2. I fix my stereo recordings at the source of the problem.  Demastering my stereo recordings I've found completely eliminates the need for salt-and-pepper EQ.

I've also found that after a certain threshold in dialing in has been achieved, the listening portion of the process is a real delight.  I'm no longer worried about how the loudspeakers sound, but rather how the recordings sound--the quality of the recordings themselves.

 

After the latest round of dialing in all the loudspeakers in the array this spring and summer--including resetting relative channel gains and carefully resetting loudspeaker channel delays in the array--the results are mesmerizing, demanding your listening attention. 

 

Chris

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I'd say I want to help you in your instructional efforts but it might be better to say that I don't want to hinder them.  Think of the audience member who's familiar-enough with the subject matter and asks questions for the other audience members who may not think to ask them at the time.  To that end, would you say that you've found situations where placing the mike differently, but not necessarily very differently, yields results which would suggest different settings?  And if so, how have you handled it?  Maybe room treatments, or rather, compromises in settings?

 

Also, if the whole package of room and speaker alignment needs attention, where do you start?

 

 

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23 hours ago, Chris A said:

is making sure that the entire area between the loudspeaker and the microphone is covered with a foam rubber pad (a old mattress topper) laid out sideways.

I'm sorry what? The floor area, the ceiling, the walls? All? Having a hard time picturing this.

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Just the floor...a single row of absorption squares or a pinned up comforter or blanket on each adjacent wall to the K-402 and bass bin mouths will be enough (about 2 feet wide and the height of the loudspeaker).  Using 2'x2' absorption squares will also likely improve the phantom center channel imaging, too.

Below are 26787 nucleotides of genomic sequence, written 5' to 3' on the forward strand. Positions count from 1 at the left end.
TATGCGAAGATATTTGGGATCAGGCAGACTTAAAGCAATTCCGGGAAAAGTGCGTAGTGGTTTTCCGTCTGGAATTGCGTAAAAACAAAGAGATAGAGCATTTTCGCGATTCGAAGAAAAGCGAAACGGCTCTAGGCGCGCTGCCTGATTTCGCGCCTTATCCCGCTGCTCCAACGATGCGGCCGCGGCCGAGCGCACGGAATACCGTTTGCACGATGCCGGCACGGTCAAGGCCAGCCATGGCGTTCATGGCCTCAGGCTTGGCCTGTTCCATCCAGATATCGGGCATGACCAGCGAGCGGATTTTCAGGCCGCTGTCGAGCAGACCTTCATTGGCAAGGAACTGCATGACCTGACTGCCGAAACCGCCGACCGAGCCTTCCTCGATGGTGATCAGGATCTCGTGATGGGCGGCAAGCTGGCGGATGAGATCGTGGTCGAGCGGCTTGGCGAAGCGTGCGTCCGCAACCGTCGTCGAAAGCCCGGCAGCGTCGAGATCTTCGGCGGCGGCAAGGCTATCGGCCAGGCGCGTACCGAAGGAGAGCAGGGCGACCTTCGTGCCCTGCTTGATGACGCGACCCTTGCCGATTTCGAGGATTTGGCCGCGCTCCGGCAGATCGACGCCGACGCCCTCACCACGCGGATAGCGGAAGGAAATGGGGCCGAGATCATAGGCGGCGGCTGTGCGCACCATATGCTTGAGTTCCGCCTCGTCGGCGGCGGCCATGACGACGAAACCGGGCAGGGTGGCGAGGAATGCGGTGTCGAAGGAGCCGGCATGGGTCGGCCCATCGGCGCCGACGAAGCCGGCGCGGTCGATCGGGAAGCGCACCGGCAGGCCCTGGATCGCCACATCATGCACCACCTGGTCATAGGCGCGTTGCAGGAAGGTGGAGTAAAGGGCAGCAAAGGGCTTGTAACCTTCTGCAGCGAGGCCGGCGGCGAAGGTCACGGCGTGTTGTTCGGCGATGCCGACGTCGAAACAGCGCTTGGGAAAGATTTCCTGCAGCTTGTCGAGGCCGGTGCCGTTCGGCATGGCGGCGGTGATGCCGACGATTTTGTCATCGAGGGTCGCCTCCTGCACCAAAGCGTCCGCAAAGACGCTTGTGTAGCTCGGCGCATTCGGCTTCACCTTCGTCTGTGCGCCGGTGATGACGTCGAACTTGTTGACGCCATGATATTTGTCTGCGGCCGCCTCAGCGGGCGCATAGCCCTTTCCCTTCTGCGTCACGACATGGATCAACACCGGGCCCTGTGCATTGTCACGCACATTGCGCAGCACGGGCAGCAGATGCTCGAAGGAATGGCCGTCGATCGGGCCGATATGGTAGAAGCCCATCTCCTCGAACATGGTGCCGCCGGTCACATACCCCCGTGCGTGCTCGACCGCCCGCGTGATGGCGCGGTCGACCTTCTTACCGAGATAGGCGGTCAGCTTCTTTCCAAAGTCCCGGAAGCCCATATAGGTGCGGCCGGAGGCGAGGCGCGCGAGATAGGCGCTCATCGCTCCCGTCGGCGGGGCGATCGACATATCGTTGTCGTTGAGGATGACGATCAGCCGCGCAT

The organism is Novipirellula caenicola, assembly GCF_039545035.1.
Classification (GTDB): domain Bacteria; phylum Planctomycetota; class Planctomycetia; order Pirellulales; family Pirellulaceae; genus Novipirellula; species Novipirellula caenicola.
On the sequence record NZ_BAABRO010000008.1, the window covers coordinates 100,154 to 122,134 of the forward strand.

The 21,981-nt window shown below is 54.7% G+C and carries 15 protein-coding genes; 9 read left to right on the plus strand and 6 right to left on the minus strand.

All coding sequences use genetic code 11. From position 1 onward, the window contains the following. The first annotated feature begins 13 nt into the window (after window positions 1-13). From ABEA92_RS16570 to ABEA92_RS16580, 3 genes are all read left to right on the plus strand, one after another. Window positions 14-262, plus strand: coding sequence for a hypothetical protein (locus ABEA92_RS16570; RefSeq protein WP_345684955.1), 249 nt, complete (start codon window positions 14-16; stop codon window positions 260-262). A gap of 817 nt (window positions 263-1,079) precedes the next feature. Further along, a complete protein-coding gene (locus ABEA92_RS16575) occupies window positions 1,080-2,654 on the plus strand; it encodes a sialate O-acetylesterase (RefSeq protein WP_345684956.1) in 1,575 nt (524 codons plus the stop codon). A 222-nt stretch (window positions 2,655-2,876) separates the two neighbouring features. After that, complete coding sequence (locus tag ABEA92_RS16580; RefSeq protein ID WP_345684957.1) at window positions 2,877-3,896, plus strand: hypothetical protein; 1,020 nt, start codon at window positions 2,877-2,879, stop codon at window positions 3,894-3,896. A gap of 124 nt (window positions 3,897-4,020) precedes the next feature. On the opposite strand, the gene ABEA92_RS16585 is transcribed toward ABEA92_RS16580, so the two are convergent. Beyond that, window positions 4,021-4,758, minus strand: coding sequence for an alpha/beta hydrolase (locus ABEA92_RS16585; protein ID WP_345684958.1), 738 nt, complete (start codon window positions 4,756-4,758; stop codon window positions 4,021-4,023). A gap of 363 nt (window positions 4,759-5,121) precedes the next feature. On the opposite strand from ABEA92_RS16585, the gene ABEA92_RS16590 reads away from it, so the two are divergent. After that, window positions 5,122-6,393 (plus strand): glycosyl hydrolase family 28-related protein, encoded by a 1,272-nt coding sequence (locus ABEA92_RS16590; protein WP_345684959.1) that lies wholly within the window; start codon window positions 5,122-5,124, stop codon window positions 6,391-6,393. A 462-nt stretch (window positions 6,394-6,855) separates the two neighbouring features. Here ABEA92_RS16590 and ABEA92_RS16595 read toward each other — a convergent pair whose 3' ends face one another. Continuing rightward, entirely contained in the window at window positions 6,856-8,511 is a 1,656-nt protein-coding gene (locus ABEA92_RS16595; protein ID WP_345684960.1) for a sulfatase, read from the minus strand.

Chris

 

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1 hour ago, glens said:

I'd say I want to help you in your instructional efforts but it might be better to say that I don't want to hinder them.

Fair enough.  I certainly need that sort of thing for a task like this.  I see this thing as evolutionary, so understand that it will take multiple revisions over time to get into a complete enough shape to be a one-stop-shopping tutorial.  Not that I'm not trying to make the effort larger than is absolutely necessary, but in the end the product has to be good enough and complete enough for those new to the subject to use to dial in their systems without high levels of angst being generated.

 

Chris

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I'm not sure that I'm an expert (famously defined by Malcolm Gladwell's book Blink as "10,000 hours of exposure to the subject matter"), but I have been vocal on audio forums about exploring the possibilities of using DSP crossovers to improve loudspeaker performance in-room.

 

I've also found little-known and perhaps surprising results using REW measurements and tweaking DSP crossover settings, mostly having to do with phase/group delay response improvement and the subjective response to the improvements, and in particular the use of crossover filtering schemas other than those typically provided in the DSP crossovers.  These are based on comments that Tom Danley has made elsewhere on audio forums which have yielded extremely interesting results of re-creating those performance capabilities in loudspeakers. Some of my measurement observations are based on benchmarking measurements of an SH-50 and looking at the extensive passive crossover network included with it. 

 

Some observations have been based on reading Toole's papers and book and tweaking, measuring and listening to those improvements, notably to the comments that as the SPL response is further flattened, the better the listening performance.  I've found Toole's comments to be quite true down to ±1 to ±1.5 dB flatness on axis or in the listening window, beyond which the room furnishings and horn/direct radiator performance off-axis become the controlling factors.